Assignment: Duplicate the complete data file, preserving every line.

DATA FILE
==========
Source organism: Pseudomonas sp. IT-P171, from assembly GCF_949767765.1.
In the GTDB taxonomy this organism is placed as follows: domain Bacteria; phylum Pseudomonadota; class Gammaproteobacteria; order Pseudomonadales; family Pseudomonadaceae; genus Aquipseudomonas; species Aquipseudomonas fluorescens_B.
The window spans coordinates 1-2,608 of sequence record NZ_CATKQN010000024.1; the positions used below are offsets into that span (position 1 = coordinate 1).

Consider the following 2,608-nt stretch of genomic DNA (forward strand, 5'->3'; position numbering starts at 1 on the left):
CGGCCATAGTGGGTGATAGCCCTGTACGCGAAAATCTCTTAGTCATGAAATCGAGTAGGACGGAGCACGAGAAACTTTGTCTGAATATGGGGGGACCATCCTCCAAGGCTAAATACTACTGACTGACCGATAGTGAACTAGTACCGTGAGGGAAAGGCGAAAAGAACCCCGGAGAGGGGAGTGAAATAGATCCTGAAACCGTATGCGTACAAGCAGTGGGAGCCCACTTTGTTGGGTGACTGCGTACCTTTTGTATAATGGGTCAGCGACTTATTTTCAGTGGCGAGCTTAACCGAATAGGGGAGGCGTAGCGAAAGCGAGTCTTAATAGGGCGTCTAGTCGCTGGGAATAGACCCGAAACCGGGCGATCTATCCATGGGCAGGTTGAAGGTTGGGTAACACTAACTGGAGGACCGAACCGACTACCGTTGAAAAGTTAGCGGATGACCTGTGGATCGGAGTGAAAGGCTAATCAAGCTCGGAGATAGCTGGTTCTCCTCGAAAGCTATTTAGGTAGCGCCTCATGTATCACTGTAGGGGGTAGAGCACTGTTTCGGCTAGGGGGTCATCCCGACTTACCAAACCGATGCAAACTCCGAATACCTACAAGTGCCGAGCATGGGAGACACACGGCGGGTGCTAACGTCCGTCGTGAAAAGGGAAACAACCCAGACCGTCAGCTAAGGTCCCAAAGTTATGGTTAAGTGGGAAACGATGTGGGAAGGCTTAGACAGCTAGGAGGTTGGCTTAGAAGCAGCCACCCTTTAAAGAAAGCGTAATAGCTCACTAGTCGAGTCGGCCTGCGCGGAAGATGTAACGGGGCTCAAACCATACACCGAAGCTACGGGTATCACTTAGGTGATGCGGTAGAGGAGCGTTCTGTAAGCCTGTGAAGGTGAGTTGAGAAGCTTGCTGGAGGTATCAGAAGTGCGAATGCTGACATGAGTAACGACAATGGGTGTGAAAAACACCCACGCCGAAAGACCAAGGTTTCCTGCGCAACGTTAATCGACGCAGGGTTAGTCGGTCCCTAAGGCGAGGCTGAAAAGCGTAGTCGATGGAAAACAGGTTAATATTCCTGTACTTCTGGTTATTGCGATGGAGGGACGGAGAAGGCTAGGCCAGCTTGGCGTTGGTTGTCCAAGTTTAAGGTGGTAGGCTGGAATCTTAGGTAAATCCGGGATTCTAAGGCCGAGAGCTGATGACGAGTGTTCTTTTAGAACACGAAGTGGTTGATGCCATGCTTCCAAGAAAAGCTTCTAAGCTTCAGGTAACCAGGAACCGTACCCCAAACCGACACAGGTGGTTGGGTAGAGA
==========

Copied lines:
Source organism: Pseudomonas sp. IT-P171, from assembly GCF_949767765.1.
In the GTDB taxonomy this organism is placed as follows: domain Bacteria; phylum Pseudomonadota; class Gammaproteobacteria; order Pseudomonadales; family Pseudomonadaceae; genus Aquipseudomonas; species Aquipseudomonas fluorescens_B.
The window spans coordinates 1-2,608 of sequence record NZ_CATKQN010000024.1; the positions used below are offsets into that span (position 1 = coordinate 1).

Consider the following 2,608-nt stretch of genomic DNA (forward strand, 5'->3'; position numbering starts at 1 on the left):
CGGCCATAGTGGGTGATAGCCCTGTACGCGAAAATCTCTTAGTCATGAAATCGAGTAGGACGGAGCACGAGAAACTTTGTCTGAATATGGGGGGACCATCCTCCAAGGCTAAATACTACTGACTGACCGATAGTGAACTAGTACCGTGAGGGAAAGGCGAAAAGAACCCCGGAGAGGGGAGTGAAATAGATCCTGAAACCGTATGCGTACAAGCAGTGGGAGCCCACTTTGTTGGGTGACTGCGTACCTTTTGTATAATGGGTCAGCGACTTATTTTCAGTGGCGAGCTTAACCGAATAGGGGAGGCGTAGCGAAAGCGAGTCTTAATAGGGCGTCTAGTCGCTGGGAATAGACCCGAAACCGGGCGATCTATCCATGGGCAGGTTGAAGGTTGGGTAACACTAACTGGAGGACCGAACCGACTACCGTTGAAAAGTTAGCGGATGACCTGTGGATCGGAGTGAAAGGCTAATCAAGCTCGGAGATAGCTGGTTCTCCTCGAAAGCTATTTAGGTAGCGCCTCATGTATCACTGTAGGGGGTAGAGCACTGTTTCGGCTAGGGGGTCATCCCGACTTACCAAACCGATGCAAACTCCGAATACCTACAAGTGCCGAGCATGGGAGACACACGGCGGGTGCTAACGTCCGTCGTGAAAAGGGAAACAACCCAGACCGTCAGCTAAGGTCCCAAAGTTATGGTTAAGTGGGAAACGATGTGGGAAGGCTTAGACAGCTAGGAGGTTGGCTTAGAAGCAGCCACCCTTTAAAGAAAGCGTAATAGCTCACTAGTCGAGTCGGCCTGCGCGGAAGATGTAACGGGGCTCAAACCATACACCGAAGCTACGGGTATCACTTAGGTGATGCGGTAGAGGAGCGTTCTGTAAGCCTGTGAAGGTGAGTTGAGAAGCTTGCTGGAGGTATCAGAAGTGCGAATGCTGACATGAGTAACGACAATGGGTGTGAAAAACACCCACGCCGAAAGACCAAGGTTTCCTGCGCAACGTTAATCGACGCAGGGTTAGTCGGTCCCTAAGGCGAGGCTGAAAAGCGTAGTCGATGGAAAACAGGTTAATATTCCTGTACTTCTGGTTATTGCGATGGAGGGACGGAGAAGGCTAGGCCAGCTTGGCGTTGGTTGTCCAAGTTTAAGGTGGTAGGCTGGAATCTTAGGTAAATCCGGGATTCTAAGGCCGAGAGCTGATGACGAGTGTTCTTTTAGAACACGAAGTGGTTGATGCCATGCTTCCAAGAAAAGCTTCTAAGCTTCAGGTAACCAGGAACCGTACCCCAAACCGACACAGGTGGTTGGGTAGAGA